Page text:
'Spot Detective' – Check your spots this summer
The latest campaign urging Australians to get their skin checked
By: OncoBeta GmbH
With two out of three Australians diagnosed with skin cancer before the age of 701, it is vital for all Australians to have regular skin checks. The Spot Detective campaign is encouraging Australians to visit a Spot Detective – their GP, dermatologist or skin health specialist – to have their spots assessed and to learn about the various treatments available for those diagnosed with non-melanoma skin cancer.
Skin cancer occurs when skin cells are damaged, often from overexposure to ultraviolet (UV) radiation from the sun. There are three main types of skin cancer: basal cell carcinoma (BCC); squamous cell carcinoma (SCC) and melanoma.2 Australia has one of the highest melanoma rates in the world1, with one Australian dying from melanoma every six hours.3 A skin check can save your life.
OncoBeta's Australian Medical Director, Dr Sam Vohra, says, "Thankfully most skin cancers are treatable and most of us will know someone who has had a skin cancer. Today, there are a range of treatments available to patients in addition to surgery, some of which are painless*, only needing a single session† and non-invasive."4-6
The Spot Detective campaign is asking Australians to take action: if they see a skin spot that is suspicious, new, oddly shaped or has changed in colour then it's time to get it checked. The campaign includes a series of LIVE reads across 2GB and WSFM in Sydney and 3AW and Gold 104.3 in Melbourne, as well as a social media and digital marketing campaign, and free skin check pop-ups at various locations.
"With one of the highest incidences of skin cancer in the world, Australians need to be vigilant with their skin. The Spot Detective campaign is a timely reminder to make sure you are protecting yourself from the sun, and if you notice any changes to your skin, check in with a skin health specialist," added Dr Vohra.
Another health initiative from OncoBeta, this public awareness campaign also encourages anyone diagnosed with non-melanoma skin cancer to be well informed about all treatments and discuss their most suitable options with a healthcare professional. OncoBeta's skin cancer therapy which utilises the rhenium-188 isotope is now available at private clinics at Melbourne and Sydney. Patients with difficult anatomic localisations of a tumour, such as the ear, nose or anywhere on the face, and those with larger lesions problematic for plastic surgery, may benefit from this non-invasive solution.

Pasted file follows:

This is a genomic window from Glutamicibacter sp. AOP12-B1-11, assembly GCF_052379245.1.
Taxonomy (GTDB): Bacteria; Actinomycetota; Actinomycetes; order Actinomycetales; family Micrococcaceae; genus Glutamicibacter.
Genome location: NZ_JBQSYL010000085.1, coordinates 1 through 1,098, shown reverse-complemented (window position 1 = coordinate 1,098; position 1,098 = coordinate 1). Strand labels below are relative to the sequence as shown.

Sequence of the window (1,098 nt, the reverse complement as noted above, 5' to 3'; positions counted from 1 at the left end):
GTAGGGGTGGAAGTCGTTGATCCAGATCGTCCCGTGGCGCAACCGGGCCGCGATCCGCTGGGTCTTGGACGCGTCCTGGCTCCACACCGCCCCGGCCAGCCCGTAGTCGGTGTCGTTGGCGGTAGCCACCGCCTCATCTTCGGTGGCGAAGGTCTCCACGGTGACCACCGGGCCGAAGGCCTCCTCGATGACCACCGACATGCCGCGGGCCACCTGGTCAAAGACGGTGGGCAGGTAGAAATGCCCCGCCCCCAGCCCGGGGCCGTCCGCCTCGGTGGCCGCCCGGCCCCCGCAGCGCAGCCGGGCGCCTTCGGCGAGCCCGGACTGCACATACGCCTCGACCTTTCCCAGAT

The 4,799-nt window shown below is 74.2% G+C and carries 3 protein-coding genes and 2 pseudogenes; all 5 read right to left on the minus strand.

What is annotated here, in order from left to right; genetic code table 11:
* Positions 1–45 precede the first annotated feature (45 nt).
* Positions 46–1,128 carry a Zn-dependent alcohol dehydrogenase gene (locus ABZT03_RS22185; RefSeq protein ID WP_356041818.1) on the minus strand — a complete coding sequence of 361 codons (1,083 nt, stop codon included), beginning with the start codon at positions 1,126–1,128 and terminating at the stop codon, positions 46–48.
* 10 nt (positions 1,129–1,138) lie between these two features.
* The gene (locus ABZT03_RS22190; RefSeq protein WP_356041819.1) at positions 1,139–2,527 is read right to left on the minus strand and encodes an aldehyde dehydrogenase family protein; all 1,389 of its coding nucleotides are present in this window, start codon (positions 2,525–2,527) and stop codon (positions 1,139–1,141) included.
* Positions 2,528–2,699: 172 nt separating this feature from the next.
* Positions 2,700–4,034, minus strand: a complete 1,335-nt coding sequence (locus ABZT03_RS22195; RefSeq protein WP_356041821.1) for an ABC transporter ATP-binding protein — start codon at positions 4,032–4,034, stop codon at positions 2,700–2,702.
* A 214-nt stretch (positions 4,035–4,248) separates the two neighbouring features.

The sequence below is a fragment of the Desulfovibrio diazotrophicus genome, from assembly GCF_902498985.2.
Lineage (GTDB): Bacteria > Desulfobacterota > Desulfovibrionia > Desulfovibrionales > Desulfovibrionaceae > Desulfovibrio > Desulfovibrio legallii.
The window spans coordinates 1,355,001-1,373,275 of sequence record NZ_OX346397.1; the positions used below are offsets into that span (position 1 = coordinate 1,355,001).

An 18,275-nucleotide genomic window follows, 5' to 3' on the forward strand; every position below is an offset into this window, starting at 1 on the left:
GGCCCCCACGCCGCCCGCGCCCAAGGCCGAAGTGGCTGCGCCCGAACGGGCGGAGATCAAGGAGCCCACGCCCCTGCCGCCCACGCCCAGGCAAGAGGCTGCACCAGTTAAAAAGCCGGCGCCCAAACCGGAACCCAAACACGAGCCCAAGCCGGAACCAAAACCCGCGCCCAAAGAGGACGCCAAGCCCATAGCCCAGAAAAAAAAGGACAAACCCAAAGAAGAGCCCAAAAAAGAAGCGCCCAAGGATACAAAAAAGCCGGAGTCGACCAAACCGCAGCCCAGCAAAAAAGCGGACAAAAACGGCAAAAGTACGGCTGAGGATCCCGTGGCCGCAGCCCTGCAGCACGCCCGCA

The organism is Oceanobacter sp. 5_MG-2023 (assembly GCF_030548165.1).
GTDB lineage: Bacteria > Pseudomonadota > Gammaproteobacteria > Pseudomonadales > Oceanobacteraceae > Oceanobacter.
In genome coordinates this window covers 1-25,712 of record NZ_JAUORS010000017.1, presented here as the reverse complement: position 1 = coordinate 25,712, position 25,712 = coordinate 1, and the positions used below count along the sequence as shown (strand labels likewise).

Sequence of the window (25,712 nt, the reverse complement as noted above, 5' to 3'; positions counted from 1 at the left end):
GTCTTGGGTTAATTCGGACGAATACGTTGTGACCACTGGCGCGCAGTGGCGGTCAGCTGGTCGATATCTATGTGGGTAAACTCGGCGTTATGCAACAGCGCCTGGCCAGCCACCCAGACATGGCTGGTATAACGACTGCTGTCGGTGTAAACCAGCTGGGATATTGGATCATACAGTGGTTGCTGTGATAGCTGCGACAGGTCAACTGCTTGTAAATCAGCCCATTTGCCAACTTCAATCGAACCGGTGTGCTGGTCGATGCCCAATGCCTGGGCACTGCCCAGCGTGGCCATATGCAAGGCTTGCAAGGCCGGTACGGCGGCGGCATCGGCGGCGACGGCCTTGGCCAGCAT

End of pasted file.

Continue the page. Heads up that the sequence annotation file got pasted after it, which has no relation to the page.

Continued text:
To find out more information on skin cancer, and to learn what treatments are available, visit: www.spotdetective.com.au
About OncoBeta® GmbH
OncoBeta® GmbH, with its headquarters located in Garching near Munich, Germany, is a privately held medical device company, specializing in the development and commercialization of state-of-the-
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This announcement includes forward-looking statements that involve risks, uncertainties and other factors, many of which are outside of OncoBeta's control, and which could cause actual results to differ materially from the results discussed in the forward-looking statements. Forward-looking statements include statements concerning OncoBeta's plans, objectives, goals, future events, performance and/or other information that is not historical information. All such forward-looking statements are expressly qualified by these cautionary statements and any other cautionary statements which may accompany the forward-looking statements. OncoBeta undertakes no obligation to publicly update or revise forward-looking statements to reflect subsequent events or circumstances after the date made, except as required by law.
*No reported pain.3
†Complete tumour regression in 98.5% of lesions treated.
1. Cancer Council. Understanding Skin Cancer. January 2020. https://www.cancercouncil.com.au/
2. Skin Cancer. Available at https://www.mayoclinic.org/
3. Melanoma Institute Australia. Melamoma Facts. https://melanoma.org.au/
4. Castellucci P, et al. Eur J Nucl Med Mol Imaging. 2021; 48(5):1511–1521.
5. Cipriani C, et al. J Dermatol Treat. 2020; DOI: 10.1080/09546634.2020.1793890.
6. Cipriani C, et al. In Therapeutic Nuclear Medicine. 2014. RP Baum (Ed), New York: Springer.